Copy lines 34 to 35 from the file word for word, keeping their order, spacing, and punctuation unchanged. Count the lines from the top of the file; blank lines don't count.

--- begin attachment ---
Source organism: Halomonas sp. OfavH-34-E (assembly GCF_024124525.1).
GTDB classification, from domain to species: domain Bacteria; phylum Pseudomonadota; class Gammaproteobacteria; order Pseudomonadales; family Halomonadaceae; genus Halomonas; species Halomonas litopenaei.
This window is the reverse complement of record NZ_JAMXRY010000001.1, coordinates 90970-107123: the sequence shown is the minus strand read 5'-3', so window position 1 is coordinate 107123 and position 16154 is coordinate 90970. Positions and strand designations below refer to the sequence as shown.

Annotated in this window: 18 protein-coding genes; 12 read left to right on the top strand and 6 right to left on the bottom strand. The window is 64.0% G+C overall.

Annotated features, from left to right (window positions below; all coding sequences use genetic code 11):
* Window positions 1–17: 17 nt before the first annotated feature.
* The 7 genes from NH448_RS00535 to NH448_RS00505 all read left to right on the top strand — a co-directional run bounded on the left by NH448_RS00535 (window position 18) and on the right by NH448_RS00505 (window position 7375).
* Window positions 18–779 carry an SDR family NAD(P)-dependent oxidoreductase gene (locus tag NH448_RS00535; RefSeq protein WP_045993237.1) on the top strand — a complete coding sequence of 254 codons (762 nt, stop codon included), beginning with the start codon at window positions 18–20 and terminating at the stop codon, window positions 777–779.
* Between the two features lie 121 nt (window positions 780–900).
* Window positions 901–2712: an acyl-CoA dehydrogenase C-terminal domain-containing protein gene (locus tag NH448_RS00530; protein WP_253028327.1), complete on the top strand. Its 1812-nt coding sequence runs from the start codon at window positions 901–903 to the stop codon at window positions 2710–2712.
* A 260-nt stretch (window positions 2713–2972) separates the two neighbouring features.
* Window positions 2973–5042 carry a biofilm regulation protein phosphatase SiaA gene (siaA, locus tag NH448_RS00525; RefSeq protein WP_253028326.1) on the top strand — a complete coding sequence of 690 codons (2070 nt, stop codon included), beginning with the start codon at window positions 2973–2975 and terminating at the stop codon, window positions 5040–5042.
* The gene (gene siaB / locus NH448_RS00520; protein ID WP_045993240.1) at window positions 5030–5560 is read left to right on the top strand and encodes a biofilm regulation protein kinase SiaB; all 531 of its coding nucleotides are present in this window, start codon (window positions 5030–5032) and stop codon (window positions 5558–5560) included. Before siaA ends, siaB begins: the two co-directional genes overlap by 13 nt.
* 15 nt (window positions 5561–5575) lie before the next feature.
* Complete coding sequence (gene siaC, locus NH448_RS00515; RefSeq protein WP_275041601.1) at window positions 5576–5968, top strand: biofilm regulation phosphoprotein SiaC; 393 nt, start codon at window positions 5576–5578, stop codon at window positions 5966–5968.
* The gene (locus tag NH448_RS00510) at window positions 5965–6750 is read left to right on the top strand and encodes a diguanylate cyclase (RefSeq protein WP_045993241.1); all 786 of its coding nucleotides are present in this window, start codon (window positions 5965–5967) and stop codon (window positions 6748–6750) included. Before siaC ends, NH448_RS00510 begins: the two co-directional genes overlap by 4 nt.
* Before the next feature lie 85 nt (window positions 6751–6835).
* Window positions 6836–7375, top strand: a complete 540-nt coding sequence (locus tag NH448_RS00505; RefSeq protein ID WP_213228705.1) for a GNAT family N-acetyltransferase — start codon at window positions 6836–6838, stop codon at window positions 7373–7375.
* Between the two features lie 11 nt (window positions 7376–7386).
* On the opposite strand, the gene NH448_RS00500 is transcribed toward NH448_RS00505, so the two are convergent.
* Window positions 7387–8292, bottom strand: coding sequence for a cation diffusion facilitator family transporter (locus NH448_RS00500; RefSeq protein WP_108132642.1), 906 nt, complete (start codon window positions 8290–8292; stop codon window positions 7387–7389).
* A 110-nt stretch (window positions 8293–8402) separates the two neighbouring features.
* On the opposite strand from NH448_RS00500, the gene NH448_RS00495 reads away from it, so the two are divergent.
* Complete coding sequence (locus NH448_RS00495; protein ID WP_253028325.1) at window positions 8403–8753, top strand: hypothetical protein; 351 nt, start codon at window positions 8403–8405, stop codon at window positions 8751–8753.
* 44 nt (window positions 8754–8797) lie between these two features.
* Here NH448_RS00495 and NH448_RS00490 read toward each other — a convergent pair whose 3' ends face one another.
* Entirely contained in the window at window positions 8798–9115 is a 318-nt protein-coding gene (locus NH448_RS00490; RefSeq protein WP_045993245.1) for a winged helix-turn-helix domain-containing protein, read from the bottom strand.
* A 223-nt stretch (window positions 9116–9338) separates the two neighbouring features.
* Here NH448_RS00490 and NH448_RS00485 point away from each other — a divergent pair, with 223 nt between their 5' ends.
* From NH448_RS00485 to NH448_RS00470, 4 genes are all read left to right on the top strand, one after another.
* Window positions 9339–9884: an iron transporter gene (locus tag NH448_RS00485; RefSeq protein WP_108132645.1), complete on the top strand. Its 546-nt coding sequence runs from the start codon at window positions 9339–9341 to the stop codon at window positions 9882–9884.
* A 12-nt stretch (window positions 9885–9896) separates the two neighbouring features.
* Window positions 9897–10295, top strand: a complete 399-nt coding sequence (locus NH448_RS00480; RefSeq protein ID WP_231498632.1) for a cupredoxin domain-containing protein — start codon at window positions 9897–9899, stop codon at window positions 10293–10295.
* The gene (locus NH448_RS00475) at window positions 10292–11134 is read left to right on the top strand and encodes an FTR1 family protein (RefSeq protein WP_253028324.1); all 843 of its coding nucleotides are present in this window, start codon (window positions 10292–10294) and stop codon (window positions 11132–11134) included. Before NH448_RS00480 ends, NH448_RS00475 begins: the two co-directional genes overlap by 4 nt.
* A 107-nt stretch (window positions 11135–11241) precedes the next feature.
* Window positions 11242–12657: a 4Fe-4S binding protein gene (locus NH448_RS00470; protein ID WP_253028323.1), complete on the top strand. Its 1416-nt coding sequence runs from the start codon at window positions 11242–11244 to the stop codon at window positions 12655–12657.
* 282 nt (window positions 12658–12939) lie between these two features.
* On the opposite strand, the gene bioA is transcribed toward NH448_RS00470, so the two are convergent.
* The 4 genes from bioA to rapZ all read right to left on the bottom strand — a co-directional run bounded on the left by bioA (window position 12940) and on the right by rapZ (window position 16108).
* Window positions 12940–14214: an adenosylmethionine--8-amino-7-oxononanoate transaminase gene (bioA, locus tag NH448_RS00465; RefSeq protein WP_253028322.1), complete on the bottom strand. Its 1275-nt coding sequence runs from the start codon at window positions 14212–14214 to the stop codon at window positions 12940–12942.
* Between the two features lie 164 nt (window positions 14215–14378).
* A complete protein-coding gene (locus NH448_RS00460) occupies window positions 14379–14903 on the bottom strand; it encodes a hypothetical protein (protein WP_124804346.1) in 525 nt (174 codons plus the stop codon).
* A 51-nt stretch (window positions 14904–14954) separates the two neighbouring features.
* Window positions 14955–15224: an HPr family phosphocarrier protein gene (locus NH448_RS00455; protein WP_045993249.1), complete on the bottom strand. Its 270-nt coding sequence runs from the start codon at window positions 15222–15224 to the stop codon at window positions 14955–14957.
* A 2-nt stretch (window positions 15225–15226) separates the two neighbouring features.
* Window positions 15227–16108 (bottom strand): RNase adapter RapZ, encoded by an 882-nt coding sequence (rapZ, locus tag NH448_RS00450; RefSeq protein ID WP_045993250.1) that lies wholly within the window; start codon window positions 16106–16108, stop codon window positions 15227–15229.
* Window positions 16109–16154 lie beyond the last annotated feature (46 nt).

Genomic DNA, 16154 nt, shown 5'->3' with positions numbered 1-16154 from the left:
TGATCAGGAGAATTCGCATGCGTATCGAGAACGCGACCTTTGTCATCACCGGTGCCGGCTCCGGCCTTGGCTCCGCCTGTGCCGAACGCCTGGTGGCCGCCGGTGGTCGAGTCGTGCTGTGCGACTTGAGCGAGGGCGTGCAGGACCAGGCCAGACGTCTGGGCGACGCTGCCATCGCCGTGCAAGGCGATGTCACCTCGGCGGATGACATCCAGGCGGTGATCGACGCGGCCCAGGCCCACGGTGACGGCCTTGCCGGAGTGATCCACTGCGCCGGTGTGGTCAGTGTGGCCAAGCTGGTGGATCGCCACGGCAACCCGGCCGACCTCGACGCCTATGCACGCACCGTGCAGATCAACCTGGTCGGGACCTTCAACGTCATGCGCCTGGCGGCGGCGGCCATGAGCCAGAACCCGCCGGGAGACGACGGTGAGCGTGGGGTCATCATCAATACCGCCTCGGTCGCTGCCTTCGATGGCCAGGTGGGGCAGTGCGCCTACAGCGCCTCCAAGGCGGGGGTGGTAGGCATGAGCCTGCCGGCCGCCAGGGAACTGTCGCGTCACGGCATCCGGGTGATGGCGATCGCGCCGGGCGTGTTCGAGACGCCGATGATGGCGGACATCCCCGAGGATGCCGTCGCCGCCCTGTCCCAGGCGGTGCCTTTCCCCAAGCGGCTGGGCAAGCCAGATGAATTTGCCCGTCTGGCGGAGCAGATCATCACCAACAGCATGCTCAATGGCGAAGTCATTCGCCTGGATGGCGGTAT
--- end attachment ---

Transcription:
* The gene (locus NH448_RS00475) at window positions 10292–11134 is read left to right on the top strand and encodes an FTR1 family protein (RefSeq protein WP_253028324.1); all 843 of its coding nucleotides are present in this window, start codon (window positions 10292–10294) and stop codon (window positions 11132–11134) included. Before NH448_RS00480 ends, NH448_RS00475 begins: the two co-directional genes overlap by 4 nt.
* A 107-nt stretch (window positions 11135–11241) precedes the next feature.